He recommended prosecution of the appellant. Sri Amir Singh, in his turn, forwarded the report on the 28th August, 1944 to the District Supply Officer, Sri A. Sen, for taking necessary action, On receipt of the report Sri A. Sen asked Sri Balbir Prasad to make an enquiry and report. Balbir Prasad says that he went to the house of the appellant and wanted the appellant to show him the constructions, but the appellant refused to do so, in spite of the fact that he showed his identity card to the appellant. The appellant denies that Balbir Prasad showed his identity card. Balbir Prasad then sent for the Sub-Inspector of Police and when the Sub-Inspector arrived, the appellant agreed to show the new constructions to Balbir Prasad.
After seeing the constructions, Balbir Prasad made a report on the 29th August, 1944 in which he stated that six persons were working at the new constructions, when he saw the place. He also mentioned in the report the dimensions of the three walls which had been constructed and further said that more than 1,000 pucca bricks had been used in these constructions and the appellant had thus contravened the Brick and Cement Control Order of 1944.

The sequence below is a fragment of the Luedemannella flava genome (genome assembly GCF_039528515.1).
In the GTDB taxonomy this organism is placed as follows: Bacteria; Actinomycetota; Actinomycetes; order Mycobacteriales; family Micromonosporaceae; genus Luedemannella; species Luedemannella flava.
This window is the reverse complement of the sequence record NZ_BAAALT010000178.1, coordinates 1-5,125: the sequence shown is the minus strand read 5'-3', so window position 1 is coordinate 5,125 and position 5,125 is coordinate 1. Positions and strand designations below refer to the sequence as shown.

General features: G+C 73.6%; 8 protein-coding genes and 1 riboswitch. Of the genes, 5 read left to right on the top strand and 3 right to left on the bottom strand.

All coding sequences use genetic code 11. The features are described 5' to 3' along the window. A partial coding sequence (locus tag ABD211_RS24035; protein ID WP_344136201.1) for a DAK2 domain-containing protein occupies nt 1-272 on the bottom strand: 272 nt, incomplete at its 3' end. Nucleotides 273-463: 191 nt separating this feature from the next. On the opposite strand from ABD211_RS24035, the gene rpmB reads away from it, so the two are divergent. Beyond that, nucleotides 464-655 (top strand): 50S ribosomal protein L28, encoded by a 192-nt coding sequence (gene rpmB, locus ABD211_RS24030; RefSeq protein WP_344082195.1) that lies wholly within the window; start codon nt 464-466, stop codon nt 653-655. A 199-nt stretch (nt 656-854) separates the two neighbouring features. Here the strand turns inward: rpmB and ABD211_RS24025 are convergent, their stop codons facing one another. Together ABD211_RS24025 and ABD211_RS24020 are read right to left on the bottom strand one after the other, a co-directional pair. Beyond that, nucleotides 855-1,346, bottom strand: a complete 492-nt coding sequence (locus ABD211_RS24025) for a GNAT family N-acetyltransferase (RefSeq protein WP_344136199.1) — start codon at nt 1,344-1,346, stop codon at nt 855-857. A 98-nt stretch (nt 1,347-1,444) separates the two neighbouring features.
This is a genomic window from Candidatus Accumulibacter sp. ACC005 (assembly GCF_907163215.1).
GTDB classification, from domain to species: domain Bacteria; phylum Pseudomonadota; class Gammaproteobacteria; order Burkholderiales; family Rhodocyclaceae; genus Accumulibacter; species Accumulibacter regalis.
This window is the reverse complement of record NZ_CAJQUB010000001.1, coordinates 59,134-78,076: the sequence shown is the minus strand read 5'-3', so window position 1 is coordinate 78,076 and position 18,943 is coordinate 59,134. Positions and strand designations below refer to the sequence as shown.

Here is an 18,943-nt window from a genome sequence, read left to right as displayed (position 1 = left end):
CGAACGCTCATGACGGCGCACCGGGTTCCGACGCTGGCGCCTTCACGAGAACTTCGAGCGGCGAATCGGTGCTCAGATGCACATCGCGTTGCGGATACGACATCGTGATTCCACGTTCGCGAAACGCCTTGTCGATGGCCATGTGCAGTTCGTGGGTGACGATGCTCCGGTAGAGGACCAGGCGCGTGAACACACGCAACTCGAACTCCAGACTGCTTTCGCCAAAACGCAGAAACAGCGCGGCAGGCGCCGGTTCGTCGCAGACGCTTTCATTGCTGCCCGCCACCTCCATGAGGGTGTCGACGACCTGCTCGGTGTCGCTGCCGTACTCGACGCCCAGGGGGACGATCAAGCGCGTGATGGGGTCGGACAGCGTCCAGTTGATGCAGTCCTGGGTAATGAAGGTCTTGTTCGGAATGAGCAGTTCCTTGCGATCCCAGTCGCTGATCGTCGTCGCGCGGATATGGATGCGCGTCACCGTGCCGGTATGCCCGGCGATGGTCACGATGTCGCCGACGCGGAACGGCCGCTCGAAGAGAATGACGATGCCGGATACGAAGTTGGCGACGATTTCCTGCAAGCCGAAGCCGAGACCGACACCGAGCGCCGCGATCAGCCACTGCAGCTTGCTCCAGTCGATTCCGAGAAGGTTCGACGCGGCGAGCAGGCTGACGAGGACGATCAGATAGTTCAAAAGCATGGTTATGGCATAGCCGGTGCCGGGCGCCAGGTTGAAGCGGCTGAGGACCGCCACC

This report was placed before Sri A. Sen on the 31st August, 1944 when he directed a notice. to Issue to Lala Ram Narain. The notice was accordingly sent stating that it was reported to Sri A. Sen that the appellant was making some constructions without obtaining any permission andthat the appellant should see Sri Sen on Saturday, the 2nd September, 1944, in connection with the above matter. This notice was served on the appellant on the 2nd September, 1944 and it is said that it was served at about 1 P.M.
4. The case of the appellant is that he was at that time busy with the Shradh ceremony of his grandfather and he wrote a reply to the notice stating that the appellant had not used any pucca bricks and cement in the new constructions and, therefore, it was not necessary for him to obtain a permission. He, however, expressed his willingness to see Sri Sen. Another date for the purpose might be fixed. This reply bears the date the 2nd September, 1944, but it appears from the statement of Balbir Prasad that the reply was seen for the first time in the office of the District Supply Officer on the 6th of September.